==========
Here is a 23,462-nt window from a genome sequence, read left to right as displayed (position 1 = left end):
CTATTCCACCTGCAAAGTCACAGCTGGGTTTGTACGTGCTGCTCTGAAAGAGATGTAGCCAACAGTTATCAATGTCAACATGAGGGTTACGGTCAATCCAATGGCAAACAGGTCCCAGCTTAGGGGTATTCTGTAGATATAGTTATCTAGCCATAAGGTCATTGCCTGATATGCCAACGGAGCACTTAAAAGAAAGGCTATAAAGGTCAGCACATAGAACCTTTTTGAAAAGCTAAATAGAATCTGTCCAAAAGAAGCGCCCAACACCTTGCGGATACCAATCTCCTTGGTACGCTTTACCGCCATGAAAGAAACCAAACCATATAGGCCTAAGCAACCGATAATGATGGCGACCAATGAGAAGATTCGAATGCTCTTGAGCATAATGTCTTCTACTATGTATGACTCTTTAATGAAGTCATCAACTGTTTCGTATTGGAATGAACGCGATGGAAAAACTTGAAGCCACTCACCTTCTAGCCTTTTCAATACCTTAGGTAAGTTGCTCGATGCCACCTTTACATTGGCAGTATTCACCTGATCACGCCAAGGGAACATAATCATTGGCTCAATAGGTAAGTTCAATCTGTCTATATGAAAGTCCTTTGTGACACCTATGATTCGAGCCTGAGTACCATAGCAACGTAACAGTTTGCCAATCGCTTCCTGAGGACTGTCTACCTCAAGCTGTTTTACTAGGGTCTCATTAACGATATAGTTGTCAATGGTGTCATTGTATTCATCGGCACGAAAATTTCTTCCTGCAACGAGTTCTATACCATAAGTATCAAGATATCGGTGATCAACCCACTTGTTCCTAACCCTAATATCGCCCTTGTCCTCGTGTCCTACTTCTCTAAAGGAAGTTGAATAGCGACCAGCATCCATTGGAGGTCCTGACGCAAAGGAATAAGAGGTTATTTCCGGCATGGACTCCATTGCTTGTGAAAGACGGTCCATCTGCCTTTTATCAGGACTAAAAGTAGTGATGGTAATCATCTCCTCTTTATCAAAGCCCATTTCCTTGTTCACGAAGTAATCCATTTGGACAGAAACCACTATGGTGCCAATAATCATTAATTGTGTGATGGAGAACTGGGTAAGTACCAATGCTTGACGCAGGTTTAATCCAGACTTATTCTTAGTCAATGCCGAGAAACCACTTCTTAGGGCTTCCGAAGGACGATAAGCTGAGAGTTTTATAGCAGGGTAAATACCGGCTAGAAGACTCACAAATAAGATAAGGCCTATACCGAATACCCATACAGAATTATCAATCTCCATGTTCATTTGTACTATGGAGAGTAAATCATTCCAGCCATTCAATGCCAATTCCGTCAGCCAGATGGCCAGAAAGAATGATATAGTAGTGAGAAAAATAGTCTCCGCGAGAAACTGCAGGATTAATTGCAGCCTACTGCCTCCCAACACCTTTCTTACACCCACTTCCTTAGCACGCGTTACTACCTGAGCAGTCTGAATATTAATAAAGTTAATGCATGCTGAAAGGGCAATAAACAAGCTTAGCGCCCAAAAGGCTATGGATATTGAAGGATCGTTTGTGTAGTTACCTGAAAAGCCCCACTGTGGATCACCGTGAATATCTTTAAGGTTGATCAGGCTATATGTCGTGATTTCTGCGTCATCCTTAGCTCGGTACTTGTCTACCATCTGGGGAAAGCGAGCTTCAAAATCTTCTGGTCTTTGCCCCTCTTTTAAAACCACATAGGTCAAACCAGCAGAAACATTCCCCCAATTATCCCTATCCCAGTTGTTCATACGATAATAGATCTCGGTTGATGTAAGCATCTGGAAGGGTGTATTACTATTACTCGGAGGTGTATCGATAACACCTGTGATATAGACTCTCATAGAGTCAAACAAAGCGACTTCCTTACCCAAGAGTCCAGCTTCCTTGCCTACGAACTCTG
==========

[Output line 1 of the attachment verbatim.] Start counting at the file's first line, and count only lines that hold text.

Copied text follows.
Here is a 23,462-nt window from a genome sequence, read left to right as displayed (position 1 = left end):